Our guest is Kotaro Hamada who is the 6th generation of Hamada Shuzo in Kagoshima Prefecture, Japan. Hamada Shuzo has been making shochu, the Japanese traditional spirit, since 1868.
Hamada Shuzo’s quality is highly recognized not only in Japan but also abroad and its shochu brands called Daiyame 25 and Daiyame 40 have received multiple prestigious awards, including the Gold Medal for Daiyame 40 at the International Wine & Spirits Competition in 2022.
Japanese sake has once lost its popularity domestically due to various reasons such as declining alcohol consumption among the younger generations, competitive products such as wine and craft beer and the labor shortage. But thanks to the popularity of Japanese food abroad, Japanese sake has been repositioning itself in the market both in Japan and overseas.
Shochu, however, is still an unknown beverage outside the country and the shochu industry has been striving to make it recognized as a precious spirit in the international market.
So today, we will discuss what shochu is, the regionally diverse characteristics of shochu, how the younger generations of shochu makers like Kotaro are trying to introduce the beautiful Japanese tradition to the world, and much, much more!!!
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Weitere Episoden von „Japan Eats!“
Jiro Ono’s Protégé Cultivates His Own Sushi Culture in America
37:46Our guest is Daisuke Nakazawa who is the owner and executive chef of the Michelin-starred Sushi Nakazawa. He opened Sushi Nakazawa in New York in 2013 and its success led to the opening of the second location in Washington, D.C., in 2017. He is also planning to open the third location in Los Angeles later this year. He is also the owner of Saito, an izakaya and sake bar in Manhattan’s Nolita, which he opened in 2022. You may have seen Chef Nakazawa in the legendary documentary film “Jiro Dreams of Sushi” on Netflix. After completing the classic, extremely strict training under chef Ono, he moved to the U.S. and started a new chapter of his life. In this episode, we will discuss what Chef Nakazawa learned from his 11-year training at the renowned Sukiyabashi Jiro, why he moved to the U.S., how he conveys the traditional sushi culture to a very diverse global audience, why he has never changed his menu price since Sushi Nakazawa’s opening 10 years ago, and much, much more!Heritage Radio Network is a listener supported nonprofit podcast network. Support Japan Eats by becoming a member!Japan Eats is Powered by Simplecast.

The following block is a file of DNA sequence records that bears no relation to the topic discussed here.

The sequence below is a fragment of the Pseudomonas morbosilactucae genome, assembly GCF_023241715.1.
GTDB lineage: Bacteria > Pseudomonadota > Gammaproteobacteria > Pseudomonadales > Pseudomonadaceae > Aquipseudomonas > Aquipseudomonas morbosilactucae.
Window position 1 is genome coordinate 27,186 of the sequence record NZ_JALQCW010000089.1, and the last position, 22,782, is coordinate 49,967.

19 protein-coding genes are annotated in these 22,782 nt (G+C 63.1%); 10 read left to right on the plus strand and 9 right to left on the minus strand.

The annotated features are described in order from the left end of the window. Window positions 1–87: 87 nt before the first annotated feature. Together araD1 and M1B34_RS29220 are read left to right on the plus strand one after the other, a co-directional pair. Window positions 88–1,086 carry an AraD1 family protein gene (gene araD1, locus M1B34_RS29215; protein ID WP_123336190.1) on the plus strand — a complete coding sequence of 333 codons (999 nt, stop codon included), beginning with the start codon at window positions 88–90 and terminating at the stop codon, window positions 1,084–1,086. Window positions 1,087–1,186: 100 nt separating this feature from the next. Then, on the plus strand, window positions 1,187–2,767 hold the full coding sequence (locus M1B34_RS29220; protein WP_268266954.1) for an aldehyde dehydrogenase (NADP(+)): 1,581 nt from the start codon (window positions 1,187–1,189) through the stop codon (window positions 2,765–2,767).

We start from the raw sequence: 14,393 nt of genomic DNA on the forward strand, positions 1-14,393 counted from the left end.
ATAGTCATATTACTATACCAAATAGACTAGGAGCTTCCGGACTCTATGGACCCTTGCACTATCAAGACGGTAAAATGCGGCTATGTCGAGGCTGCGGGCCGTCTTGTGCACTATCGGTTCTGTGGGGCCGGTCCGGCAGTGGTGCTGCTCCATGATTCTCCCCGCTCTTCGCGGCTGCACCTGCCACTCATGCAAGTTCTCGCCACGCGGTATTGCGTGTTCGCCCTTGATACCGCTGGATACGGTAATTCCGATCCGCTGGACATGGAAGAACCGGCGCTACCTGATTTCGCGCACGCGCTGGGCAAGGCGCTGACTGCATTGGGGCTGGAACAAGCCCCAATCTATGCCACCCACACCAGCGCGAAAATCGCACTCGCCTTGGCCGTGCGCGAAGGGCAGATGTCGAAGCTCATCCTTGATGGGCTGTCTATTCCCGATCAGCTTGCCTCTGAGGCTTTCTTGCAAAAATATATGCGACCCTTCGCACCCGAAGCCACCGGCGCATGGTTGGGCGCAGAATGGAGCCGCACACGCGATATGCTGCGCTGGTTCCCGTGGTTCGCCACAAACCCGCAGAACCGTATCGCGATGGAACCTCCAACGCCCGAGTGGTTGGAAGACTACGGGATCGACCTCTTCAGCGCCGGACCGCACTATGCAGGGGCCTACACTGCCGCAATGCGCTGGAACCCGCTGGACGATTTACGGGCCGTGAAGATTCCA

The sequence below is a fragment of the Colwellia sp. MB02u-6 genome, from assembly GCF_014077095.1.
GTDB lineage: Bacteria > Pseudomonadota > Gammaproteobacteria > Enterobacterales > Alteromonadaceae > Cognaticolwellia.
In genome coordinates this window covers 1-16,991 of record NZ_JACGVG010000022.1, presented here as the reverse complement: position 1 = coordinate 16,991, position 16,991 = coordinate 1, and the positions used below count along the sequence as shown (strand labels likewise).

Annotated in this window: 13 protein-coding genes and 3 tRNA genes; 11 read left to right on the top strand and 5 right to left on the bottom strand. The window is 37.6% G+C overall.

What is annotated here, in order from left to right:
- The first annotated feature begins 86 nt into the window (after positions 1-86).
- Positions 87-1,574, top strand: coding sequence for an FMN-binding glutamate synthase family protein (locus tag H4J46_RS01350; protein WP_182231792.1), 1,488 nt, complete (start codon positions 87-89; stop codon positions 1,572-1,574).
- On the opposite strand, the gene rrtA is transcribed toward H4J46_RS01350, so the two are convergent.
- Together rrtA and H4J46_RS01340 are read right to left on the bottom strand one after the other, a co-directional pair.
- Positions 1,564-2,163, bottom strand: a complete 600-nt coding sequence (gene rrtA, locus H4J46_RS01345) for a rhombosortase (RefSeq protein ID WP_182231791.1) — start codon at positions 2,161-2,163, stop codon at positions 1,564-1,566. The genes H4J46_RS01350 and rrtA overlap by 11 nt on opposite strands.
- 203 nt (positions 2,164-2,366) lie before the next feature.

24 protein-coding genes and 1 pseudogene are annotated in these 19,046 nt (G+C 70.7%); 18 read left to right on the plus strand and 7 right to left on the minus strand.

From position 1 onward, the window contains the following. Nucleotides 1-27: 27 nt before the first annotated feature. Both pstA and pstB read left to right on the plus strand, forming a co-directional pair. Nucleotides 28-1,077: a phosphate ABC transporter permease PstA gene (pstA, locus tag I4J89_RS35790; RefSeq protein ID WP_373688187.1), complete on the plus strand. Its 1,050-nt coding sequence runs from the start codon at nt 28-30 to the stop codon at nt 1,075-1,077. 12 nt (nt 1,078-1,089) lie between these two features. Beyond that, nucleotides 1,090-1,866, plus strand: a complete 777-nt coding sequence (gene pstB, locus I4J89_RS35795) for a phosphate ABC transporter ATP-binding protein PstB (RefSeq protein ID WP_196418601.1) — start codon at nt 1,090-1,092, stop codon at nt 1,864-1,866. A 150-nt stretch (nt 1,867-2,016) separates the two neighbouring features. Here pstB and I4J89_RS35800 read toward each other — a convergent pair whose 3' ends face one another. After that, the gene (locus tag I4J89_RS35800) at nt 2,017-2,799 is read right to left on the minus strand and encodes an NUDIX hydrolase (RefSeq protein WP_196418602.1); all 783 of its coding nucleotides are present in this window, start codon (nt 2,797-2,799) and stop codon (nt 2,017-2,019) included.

Capturing The Lives of Vanishing Shokunin Masters
56:40Our guest is Michael Magers, who is a documentary photographer and journalist who splits his time between New York City and Austin, Texas. He is a frequent collaborator with the highly acclaimed publisher Roads & Kingdoms (legendary author and television host Anthony Bourdain was a partner and investor in Roads & Kingdoms), and served as the lead photographer on their award-winning books "Rice Noodle Fish” and "Grape Olive Pig."Michael’s images are exhibited both internationally and in the U.S., and have appeared in a wide range of digital and print publications, including TIME, Smithsonian, Vogue Italia, CNN’s Explore Parts Unknown, and The New York Times to name a few. Michael is also known for his unique and deeply insightful work that captures Japanese artisans called shokunin. In this episode, we will discuss how Michael got into documentary photography, what part of Japan attracts him as a photographer, the essence of the shokunin mindset, his intriguing work that features modern life of Japan in the dark, and much, much more!!!Photo courtesy of David Burnett, Contact Press Images.Heritage Radio Network is a listener supported nonprofit podcast network. Support Japan Eats by becoming a member!Japan Eats is Powered by Simplecast.